Back in high school, when I was volunteering at my mom’s hospital, I worked with another black teen at the nursing home for a day.
We were introducing ourselves, and she asked where my name was from. When I told her that it was from Nigeria, she held her arm up to mine.
“And I’m darker than you?” she said shaking her head.
As I remember, we laughed about it, but my laugh was more an “I’ve heard this shit too many times to bother right now” than an acknowledgment of something funny.
And I really had heard that shit too many times.
Thankfully, adulthood has been merciful, but it used to infuriate me when kids who looked like me clicked their tongues when I told them my name.
“Do they live in huts in Africa?” “Are you mixed with something? You’re so pretty.” “You’re cute for a dark girl.” “Black Americans don’t respect their elders.”
All things that have been said by black people to black people about black people.
And it’s painful to hear.
It’s like watching two people fight each other for the love of an abusive prick when they could be supporting each other in being independent.
When people in some of the black spaces I occupy go through so much effort to distance themselves from each other, it seems like they’re trying to gain the upper hand in a white dominated society that devalues us all.
But as someone who’s struggled with my own internalized racism, I can’t pretend to be a detached observer of intra-racial issues like these.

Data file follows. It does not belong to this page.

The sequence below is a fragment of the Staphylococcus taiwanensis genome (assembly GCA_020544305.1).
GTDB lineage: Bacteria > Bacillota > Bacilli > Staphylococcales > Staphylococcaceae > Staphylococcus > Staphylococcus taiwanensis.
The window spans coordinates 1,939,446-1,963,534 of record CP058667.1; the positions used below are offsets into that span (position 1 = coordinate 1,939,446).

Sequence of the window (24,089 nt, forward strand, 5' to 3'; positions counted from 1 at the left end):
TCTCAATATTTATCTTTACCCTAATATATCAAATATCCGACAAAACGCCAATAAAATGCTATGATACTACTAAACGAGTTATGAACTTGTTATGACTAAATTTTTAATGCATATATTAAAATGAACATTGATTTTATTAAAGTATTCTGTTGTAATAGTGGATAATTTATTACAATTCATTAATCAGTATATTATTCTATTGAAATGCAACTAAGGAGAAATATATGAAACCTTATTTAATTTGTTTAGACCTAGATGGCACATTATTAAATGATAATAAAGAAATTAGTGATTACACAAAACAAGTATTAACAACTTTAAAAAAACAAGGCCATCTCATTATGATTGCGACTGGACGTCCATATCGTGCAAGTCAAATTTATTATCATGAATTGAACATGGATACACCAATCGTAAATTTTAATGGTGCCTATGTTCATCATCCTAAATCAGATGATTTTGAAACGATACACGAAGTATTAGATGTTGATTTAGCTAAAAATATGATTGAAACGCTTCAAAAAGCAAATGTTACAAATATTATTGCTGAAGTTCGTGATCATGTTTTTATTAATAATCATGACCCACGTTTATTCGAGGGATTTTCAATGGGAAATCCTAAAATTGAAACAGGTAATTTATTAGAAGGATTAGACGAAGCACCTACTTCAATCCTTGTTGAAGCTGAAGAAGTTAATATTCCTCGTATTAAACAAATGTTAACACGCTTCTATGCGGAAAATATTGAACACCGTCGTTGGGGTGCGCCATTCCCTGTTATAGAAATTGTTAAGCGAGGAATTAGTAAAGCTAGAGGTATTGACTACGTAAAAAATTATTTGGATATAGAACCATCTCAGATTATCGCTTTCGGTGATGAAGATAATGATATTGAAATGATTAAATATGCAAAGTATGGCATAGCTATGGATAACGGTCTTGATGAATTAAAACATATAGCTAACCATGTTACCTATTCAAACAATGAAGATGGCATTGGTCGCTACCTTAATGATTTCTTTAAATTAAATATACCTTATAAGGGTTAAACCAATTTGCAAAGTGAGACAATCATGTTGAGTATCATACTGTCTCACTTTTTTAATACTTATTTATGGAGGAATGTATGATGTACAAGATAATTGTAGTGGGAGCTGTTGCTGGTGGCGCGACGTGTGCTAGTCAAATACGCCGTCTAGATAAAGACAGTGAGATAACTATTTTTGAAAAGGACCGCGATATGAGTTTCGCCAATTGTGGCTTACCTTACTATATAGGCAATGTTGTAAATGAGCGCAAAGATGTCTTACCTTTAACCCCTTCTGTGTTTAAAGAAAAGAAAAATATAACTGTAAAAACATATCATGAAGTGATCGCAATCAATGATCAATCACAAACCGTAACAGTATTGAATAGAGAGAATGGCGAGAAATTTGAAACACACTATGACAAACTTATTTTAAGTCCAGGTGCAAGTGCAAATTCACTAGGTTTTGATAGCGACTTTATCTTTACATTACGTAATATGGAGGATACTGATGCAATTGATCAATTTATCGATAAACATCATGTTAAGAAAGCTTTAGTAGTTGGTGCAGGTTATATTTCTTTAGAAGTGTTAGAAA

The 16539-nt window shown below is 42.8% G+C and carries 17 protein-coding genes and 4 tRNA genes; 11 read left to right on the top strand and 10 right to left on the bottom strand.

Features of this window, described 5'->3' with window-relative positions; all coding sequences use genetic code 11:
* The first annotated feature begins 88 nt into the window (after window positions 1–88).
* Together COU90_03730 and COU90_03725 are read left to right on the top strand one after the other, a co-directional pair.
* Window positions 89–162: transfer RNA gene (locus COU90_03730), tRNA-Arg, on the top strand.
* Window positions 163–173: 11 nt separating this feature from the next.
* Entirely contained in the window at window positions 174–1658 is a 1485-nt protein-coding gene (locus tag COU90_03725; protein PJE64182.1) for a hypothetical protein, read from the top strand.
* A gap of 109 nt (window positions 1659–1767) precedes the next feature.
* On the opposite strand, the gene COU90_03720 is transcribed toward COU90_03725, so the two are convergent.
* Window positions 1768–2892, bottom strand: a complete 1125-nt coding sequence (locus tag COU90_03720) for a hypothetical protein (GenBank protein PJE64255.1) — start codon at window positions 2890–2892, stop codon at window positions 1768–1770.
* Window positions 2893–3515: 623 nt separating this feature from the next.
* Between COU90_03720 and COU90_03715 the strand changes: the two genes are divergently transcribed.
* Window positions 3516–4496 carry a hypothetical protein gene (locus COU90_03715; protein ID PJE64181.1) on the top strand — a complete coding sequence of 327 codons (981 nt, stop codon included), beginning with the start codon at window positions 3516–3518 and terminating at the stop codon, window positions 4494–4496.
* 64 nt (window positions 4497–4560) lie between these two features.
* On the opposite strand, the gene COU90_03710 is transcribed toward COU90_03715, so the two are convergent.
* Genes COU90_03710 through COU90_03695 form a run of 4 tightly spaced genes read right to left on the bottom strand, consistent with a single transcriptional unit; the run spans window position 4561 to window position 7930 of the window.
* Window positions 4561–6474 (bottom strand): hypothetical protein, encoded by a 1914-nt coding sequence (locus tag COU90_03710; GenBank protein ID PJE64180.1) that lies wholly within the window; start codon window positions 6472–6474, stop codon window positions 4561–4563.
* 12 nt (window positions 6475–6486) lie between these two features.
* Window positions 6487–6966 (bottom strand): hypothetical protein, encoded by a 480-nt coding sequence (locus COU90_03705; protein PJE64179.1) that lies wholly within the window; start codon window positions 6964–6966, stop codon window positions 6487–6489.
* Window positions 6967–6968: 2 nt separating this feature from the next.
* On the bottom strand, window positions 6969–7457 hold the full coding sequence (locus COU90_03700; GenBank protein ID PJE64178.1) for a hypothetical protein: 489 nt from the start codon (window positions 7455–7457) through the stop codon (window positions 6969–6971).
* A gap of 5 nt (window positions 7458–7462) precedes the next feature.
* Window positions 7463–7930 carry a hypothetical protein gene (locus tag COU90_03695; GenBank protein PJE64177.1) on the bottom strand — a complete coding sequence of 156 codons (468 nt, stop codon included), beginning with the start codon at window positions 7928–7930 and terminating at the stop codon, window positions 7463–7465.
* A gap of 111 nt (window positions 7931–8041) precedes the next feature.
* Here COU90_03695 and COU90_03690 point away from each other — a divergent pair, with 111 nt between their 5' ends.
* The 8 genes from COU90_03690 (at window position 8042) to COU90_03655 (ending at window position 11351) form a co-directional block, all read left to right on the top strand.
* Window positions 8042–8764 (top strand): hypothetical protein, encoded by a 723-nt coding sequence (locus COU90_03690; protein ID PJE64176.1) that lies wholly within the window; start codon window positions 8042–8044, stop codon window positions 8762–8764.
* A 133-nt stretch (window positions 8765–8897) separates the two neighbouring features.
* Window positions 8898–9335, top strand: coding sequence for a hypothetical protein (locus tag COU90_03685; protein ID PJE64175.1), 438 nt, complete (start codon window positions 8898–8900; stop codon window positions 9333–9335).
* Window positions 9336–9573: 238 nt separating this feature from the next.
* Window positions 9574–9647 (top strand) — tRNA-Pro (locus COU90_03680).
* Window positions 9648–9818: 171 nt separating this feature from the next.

I understand the tearing down of self-esteem that can lead people of color to, in turn, tear ourselves and each other down.
When we don’t work to combat the messages we’ve been hearing since childhood from teachers, peers, the media, and even our parents about needing to make white people comfortable with our existence, people of color can fall into the trap of feeding each other these messages that bury the roots of self-hatred and learned helplessness in youth.
When we do work not only to combat harmful, racist messages, but also encourage one another’s pride, self-love, and empowerment, we come into our own power instead of competing to be granted power by a racially unjust system.
So here are some things to remember as we work against the forces that can sometimes pit us against each other.